Video is recorded in AVI (Motion JPEG) format with mono sound, and you can freely choose the resolution (640x480, 320x240 or 160x120) and frame rate (30 or 15 fps). In 320x240 mode, the frame rate can be increased to 60 fps. The video size is up to 1 GB, but for this you need to get a high-speed memory card so that recording does not stop after the camera buffer is full.
Files are saved to the SD card only in JPEG format, which may not appeal to truly demanding hobbyists. Fortunately, you can set three compression levels. With minimal compression, the file size is between 3 and 4 MB, with very little JPEG artifacts. We don't think the single JPEG format is a major limitation for a model in this price range.
The camera offers all standard viewing functions. This includes the ability to rotate photos, as well as record small audio notes for each frame. On the other hand, the slideshow feature only supports a fixed time span of 3 seconds per frame, which reduces its usefulness. Like most digital cameras, the Canon PowerShot A620 supports DPOF (Digital Print Order Format) printing.
Power and Connectivity
Canon decided to go with four standard AA batteries/rechargeable batteries, and they are not included in the basic package. Of course, Canon PowerShot A620 owners can be recommended to buy one or two sets of NiMH batteries and a good charger. This is the only way you can reduce battery costs, of course, if you don’t plan to shoot only from time to time. The stated battery life is 500 frames from NiMH batteries, taking into account the use of the display as a viewfinder. However, everything here will depend on the capacity of the batteries and your preferences when shooting. People who shoot several frames in a row will run out of batteries faster than those users who take a long time to try on and rarely shoot. In addition, the frequency of use of the flash also affects. Overall, battery life is very good.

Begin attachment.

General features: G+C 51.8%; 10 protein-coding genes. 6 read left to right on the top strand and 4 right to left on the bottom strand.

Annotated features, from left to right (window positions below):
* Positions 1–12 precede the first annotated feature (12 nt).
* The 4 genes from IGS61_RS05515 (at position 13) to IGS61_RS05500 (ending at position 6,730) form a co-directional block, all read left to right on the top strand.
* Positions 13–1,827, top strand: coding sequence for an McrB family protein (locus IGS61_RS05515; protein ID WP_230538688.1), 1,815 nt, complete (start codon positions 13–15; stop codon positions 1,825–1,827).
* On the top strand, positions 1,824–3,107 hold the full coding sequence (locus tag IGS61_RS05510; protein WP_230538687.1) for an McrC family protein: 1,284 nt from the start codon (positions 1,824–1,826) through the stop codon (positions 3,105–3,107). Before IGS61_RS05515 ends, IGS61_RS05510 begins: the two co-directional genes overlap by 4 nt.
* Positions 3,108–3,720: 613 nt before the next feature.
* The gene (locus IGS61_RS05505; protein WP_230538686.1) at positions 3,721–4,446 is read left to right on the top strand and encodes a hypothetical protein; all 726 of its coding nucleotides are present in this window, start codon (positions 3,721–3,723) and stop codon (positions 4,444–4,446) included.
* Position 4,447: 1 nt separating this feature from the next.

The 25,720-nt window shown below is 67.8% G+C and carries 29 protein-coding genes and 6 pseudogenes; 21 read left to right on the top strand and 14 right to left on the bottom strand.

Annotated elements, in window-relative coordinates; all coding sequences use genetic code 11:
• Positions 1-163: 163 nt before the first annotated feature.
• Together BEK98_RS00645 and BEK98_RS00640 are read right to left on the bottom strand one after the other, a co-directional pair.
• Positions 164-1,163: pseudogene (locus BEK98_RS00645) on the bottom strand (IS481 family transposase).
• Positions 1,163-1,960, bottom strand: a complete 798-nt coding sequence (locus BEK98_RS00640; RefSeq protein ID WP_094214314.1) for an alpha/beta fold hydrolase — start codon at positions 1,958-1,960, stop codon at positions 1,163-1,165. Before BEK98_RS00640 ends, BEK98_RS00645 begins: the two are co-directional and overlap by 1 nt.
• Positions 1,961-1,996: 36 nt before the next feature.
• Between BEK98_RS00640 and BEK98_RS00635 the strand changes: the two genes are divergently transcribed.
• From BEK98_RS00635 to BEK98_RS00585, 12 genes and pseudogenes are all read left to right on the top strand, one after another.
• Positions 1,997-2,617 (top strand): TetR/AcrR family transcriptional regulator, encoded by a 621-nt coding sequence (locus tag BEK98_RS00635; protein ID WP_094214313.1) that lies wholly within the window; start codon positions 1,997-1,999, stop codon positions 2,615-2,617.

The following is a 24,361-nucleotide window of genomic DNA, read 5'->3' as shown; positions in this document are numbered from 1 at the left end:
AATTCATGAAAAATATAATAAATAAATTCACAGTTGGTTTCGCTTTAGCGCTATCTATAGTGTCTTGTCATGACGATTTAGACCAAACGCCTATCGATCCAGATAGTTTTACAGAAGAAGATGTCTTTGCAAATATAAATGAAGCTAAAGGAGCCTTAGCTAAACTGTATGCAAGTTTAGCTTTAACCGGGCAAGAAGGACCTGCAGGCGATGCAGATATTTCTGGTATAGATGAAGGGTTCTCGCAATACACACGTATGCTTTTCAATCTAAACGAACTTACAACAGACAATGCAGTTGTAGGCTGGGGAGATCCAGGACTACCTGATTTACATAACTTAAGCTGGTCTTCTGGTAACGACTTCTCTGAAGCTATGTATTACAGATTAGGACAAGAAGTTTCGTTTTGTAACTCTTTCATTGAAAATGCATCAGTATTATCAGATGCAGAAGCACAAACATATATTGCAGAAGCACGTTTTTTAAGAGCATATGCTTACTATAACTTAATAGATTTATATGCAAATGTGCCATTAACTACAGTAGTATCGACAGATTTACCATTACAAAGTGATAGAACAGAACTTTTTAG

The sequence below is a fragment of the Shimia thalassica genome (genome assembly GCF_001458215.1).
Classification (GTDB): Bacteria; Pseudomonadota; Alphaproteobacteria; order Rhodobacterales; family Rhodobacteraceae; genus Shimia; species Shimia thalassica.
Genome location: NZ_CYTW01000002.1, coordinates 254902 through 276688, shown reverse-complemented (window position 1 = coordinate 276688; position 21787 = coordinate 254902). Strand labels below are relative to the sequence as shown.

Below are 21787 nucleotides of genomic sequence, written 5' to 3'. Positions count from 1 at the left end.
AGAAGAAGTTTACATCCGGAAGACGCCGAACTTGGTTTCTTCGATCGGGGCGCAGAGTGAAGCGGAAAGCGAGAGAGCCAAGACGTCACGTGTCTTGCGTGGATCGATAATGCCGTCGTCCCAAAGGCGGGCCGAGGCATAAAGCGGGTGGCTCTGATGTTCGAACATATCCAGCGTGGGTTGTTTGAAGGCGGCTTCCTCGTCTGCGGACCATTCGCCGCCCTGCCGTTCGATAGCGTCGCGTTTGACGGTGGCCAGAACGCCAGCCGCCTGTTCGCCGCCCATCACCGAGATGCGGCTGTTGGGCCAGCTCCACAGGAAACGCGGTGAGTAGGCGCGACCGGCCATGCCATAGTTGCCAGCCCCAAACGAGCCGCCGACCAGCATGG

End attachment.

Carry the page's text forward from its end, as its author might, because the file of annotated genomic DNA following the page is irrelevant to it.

A USB 2.0 port is used to connect to a PC as says in Nikon manual
, and a special socket is installed on the camera for power. In addition, a proprietary 3.5 mm jack is used for audio/video output. Not a bad set for the price category of the Canon PowerShot A620.
Experienced photographers are often unhappy with compact cameras. So, they quickly discover that they cannot set all the necessary settings that would give the perfect photo in many situations. From this point of view, the Canon PowerShot A620 simply works wonders, since the camera has all (well, almost all) settings available if you know how to use them. Despite this, the camera will be very convenient for beginners, since it offers any level of automation, including the “green” mode, when you just “aim” and press the shutter release.
It is quite clear that if you want to get a fully automatic point-and-shoot camera, you can choose a simpler, smaller and lighter model. The Canon PowerShot A620 is still aimed more at photographers who know how to get the best shots. Or for those users who want to learn this.